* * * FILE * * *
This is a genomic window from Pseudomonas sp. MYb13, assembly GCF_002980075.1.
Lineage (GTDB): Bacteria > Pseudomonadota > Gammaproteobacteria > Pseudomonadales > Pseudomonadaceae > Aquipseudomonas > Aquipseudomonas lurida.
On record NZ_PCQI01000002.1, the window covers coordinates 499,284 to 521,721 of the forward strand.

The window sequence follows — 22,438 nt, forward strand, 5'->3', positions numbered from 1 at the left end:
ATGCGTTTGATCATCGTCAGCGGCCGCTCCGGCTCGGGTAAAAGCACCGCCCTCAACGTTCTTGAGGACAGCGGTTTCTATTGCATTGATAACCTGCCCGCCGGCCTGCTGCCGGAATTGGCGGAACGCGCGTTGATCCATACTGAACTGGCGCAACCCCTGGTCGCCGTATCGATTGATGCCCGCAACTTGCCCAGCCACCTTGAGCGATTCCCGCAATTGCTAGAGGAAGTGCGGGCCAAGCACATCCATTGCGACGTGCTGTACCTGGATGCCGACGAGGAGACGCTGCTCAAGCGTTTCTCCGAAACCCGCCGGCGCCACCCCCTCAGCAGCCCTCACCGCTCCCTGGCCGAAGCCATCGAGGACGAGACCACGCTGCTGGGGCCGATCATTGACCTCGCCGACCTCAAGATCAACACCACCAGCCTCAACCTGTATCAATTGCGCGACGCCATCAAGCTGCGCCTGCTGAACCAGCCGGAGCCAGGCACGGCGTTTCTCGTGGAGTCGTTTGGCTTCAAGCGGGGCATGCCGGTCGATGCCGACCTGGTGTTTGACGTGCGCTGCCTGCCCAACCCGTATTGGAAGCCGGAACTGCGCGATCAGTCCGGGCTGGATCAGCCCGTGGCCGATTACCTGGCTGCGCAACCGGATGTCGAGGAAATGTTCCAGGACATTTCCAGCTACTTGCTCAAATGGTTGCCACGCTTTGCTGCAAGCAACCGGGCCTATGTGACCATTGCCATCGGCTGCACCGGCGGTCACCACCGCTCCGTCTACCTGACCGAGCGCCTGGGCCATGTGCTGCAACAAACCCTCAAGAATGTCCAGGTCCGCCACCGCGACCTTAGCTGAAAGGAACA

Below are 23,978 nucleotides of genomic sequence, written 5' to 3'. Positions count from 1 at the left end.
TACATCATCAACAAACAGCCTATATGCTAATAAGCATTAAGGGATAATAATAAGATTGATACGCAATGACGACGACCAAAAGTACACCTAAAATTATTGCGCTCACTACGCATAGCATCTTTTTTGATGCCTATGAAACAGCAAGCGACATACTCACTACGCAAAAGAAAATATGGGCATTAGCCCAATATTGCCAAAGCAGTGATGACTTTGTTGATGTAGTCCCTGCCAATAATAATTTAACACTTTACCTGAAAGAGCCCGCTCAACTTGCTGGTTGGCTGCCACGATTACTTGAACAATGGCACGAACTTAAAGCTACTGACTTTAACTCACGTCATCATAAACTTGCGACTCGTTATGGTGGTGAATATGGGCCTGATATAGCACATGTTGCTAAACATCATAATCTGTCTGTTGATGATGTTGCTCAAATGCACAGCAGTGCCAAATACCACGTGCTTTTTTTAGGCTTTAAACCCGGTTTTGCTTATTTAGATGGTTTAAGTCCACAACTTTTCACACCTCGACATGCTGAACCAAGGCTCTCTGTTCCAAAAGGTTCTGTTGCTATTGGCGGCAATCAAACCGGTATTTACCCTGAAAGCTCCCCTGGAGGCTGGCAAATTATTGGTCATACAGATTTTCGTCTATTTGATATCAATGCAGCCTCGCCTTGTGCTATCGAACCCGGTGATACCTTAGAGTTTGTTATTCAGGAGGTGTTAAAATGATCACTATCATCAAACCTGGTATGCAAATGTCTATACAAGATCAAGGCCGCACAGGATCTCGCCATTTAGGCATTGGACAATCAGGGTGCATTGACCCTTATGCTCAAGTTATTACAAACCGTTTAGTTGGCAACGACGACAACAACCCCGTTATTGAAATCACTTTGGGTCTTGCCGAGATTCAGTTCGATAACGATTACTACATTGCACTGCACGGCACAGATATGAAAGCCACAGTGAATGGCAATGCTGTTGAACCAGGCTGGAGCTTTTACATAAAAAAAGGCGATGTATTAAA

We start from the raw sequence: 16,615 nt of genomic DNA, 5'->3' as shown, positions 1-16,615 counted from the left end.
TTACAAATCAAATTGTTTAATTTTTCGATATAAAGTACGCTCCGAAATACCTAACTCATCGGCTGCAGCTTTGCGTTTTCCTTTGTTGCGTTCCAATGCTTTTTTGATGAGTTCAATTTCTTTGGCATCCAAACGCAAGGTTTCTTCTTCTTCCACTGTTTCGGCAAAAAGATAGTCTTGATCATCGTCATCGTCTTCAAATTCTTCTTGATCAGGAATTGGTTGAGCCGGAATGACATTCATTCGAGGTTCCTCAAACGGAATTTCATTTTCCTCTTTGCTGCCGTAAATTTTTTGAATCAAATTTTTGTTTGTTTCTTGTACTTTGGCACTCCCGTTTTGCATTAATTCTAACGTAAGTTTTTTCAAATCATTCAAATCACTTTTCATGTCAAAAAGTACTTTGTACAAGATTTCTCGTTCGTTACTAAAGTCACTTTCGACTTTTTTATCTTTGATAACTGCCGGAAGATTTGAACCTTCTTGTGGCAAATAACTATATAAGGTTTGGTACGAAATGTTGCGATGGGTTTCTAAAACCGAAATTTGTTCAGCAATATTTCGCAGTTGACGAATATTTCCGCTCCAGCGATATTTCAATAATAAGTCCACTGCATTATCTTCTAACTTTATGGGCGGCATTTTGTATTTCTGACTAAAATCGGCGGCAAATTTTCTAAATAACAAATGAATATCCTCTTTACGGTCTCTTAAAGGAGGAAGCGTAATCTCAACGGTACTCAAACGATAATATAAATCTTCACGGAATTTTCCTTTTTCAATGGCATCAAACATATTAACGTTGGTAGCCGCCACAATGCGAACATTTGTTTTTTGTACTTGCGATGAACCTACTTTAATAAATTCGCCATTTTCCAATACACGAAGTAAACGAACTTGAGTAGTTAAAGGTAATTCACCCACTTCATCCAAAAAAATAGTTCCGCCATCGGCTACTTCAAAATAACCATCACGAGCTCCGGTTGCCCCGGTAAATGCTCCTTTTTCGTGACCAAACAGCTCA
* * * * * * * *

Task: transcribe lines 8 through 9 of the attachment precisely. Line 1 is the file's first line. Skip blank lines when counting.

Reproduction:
We start from the raw sequence: 16,615 nt of genomic DNA, 5'->3' as shown, positions 1-16,615 counted from the left end.
TTACAAATCAAATTGTTTAATTTTTCGATATAAAGTACGCTCCGAAATACCTAACTCATCGGCTGCAGCTTTGCGTTTTCCTTTGTTGCGTTCCAATGCTTTTTTGATGAGTTCAATTTCTTTGGCATCCAAACGCAAGGTTTCTTCTTCTTCCACTGTTTCGGCAAAAAGATAGTCTTGATCATCGTCATCGTCTTCAAATTCTTCTTGATCAGGAATTGGTTGAGCCGGAATGACATTCATTCGAGGTTCCTCAAACGGAATTTCATTTTCCTCTTTGCTGCCGTAAATTTTTTGAATCAAATTTTTGTTTGTTTCTTGTACTTTGGCACTCCCGTTTTGCATTAATTCTAACGTAAGTTTTTTCAAATCATTCAAATCACTTTTCATGTCAAAAAGTACTTTGTACAAGATTTCTCGTTCGTTACTAAAGTCACTTTCGACTTTTTTATCTTTGATAACTGCCGGAAGATTTGAACCTTCTTGTGGCAAATAACTATATAAGGTTTGGTACGAAATGTTGCGATGGGTTTCTAAAACCGAAATTTGTTCAGCAATATTTCGCAGTTGACGAATATTTCCGCTCCAGCGATATTTCAATAATAAGTCCACTGCATTATCTTCTAACTTTATGGGCGGCATTTTGTATTTCTGACTAAAATCGGCGGCAAATTTTCTAAATAACAAATGAATATCCTCTTTACGGTCTCTTAAAGGAGGAAGCGTAATCTCAACGGTACTCAAACGATAATATAAATCTTCACGGAATTTTCCTTTTTCAATGGCATCAAACATATTAACGTTGGTAGCCGCCACAATGCGAACATTTGTTTTTTGTACTTGCGATGAACCTACTTTAATAAATTCGCCATTTTCCAATACACGAAGTAAACGAACTTGAGTAGTTAAAGGTAATTCACCCACTTCATCCAAAAAAATAGTTCCGCCATCGGCTACTTCAAAATAACCATCACGAGCTCCGGTTGCCCCGGTAAATGCTCCTTTTTCGTGACCAAACAGCTCA